I have the normal list of links, but here’s a feature. At first glance, this looks like Netgate, the commercial entity behind pfsense, is not using FreeBSD for their new product. However, Jim Thompson of Netgate steps up and give a full-on explanation, and points out there’s already code out there to do this – it needs contributors.
BSDNow 247 leads with a report on Mitchell Horne working for the FreeBSD Foundation (actually in the office) as an intern. It’s an interesting contrast to the all-online model for most committers. There’s plenty more links.
Note the eleventy-jillion hackathon reports.
Your thinkpiece for the week: The cultural shift from not selling out to blowing up. There’s a BSD analogy possible there.
BSDNow 246’s title is talking about CVE-2018-8897, which was (unlike the original Spectre/Meltdown) responsibly disclosed to many different operating system vendors, including the BSDs. As a result, fixes arrived a lot faster… seems like a good idea. No interview in this episode, but as always there’s other topics explored.
SemiBUG‘s having a hands-on server workshop tonight. Go, if you are near, and bring something networked to type on.
This came together very nicely.
Hey, another terse title, and I didn’t even write it! This BSDNow episode talks about the recent ZFS conference. It’s interesting to think there can be a meetup about a file system that isn’t really held to a vendor at this point. There ‘s a number of other articles, too – I’m just a bit late noting it.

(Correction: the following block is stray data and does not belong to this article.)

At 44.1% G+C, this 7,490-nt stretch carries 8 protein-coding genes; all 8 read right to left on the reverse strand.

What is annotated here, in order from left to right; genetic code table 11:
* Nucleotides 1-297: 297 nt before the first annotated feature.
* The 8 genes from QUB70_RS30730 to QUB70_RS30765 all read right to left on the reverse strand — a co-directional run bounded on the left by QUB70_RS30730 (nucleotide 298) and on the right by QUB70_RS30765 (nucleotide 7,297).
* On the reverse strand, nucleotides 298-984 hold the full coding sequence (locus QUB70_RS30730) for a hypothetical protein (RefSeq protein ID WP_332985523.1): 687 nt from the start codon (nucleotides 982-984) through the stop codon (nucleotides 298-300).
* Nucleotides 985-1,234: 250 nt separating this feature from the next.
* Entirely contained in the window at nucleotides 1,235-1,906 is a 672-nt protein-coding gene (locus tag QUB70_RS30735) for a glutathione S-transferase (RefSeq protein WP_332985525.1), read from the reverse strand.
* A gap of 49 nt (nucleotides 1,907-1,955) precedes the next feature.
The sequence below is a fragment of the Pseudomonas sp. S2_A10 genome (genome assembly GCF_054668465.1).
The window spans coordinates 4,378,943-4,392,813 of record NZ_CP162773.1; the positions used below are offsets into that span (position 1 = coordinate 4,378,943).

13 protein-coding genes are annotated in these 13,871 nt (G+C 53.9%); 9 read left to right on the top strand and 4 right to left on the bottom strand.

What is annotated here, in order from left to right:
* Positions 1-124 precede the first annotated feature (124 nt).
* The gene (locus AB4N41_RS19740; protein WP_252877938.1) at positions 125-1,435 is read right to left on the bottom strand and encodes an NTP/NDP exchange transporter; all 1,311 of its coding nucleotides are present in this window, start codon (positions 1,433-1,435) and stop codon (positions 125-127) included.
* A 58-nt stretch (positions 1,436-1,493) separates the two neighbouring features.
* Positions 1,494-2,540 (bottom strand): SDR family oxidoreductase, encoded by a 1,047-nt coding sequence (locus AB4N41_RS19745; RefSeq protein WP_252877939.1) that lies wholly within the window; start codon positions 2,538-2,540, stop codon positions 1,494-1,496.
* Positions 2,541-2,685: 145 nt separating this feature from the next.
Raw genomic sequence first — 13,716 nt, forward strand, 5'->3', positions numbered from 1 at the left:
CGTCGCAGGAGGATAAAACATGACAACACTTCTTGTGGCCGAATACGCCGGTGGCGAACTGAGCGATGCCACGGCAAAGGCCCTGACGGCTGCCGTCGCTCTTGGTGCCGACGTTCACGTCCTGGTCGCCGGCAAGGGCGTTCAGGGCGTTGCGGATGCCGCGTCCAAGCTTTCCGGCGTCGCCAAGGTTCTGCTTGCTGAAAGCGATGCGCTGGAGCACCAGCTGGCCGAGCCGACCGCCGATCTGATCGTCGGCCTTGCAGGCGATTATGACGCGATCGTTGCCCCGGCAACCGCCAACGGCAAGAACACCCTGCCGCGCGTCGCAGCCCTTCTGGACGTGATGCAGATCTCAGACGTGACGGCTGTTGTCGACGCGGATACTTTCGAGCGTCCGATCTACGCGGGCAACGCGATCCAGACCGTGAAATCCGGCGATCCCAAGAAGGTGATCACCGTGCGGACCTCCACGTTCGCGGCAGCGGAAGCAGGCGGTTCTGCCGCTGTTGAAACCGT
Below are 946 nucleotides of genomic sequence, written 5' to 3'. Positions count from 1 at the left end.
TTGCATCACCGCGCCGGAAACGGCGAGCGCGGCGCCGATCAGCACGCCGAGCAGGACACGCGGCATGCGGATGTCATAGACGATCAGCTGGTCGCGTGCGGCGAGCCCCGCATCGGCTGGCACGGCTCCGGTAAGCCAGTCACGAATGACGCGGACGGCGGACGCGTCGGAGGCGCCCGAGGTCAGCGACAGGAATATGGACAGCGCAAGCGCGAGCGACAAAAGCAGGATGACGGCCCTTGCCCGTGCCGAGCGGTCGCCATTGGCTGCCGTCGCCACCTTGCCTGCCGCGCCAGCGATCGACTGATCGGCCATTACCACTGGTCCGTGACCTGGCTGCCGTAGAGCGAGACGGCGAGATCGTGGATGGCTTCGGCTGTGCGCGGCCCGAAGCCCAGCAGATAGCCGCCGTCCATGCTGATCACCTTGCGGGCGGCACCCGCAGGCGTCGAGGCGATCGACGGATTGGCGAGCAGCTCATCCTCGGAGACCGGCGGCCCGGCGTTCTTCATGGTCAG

A recent and new CPU bug, CVE-2018-8897, is fixed in DragonFly. THis applies to both Intel and AMD processors. I’m happy to see that the CERT page lists equal notification timing for a whole lot of operating systems, rather than the few that heard about Spectre/Meltdown early.
Following that topic, Matthew Dillon has “fleshed out” Spectre mitigations, and his commit message details the current state. The sysctl ‘machdep.spectre_mitigation’ will tell you what’s set at any given point.
I managed to miss posting about BSDNow 244, “C is a Lie”. That provocative title is about how C isn’t a low-level language, not that it doesn’t work. Among other things, this week has new-to-me history about the Larrabee architecture, which I only have heard about indirectly.
NYCBUG is having a social (i.e. no presenter) meeting this month – tonight, in fact. Go, talk BSD, drink.
There’s a social meeting for KnoxBUG tonight – go, if you are near.
Some nice tech explanations this week.
BSDNow episode 243 has no interview but a bunch of release news. I like seeing a note from Dag-Erling Smørgrav about 2 decades as a committer. I also consider aarch64 support in NetBSD interesting.
Reduce, the “second oldest computer algebra system”, has been ported to DragonFly (and there’s work on other BSDs). The post about this has lots of links to more information; if you’re a Maple or Mathematica user, this will definitely interest you.
Opinion time: The Reddit / Hacker News forums have reached the anything/everything point where there’s no longer a focus. Lobste.rs is worth visiting, though, for BSD content and in general.
BSDNow 242 has no interview and the normal wide range of topics: TrueOS, F-Stack, jails, SmartOS, and most interesting to me, open source business model development with iXSystems.
Totally last-minute summary, but I’m hitting every BSD category.
This week’s BSDNow interviews Kevin Bowling of Greenlight Networks, plus lots of filesystem conversation.
I haven’t been able to say this in a while, but: I like cross-pollination.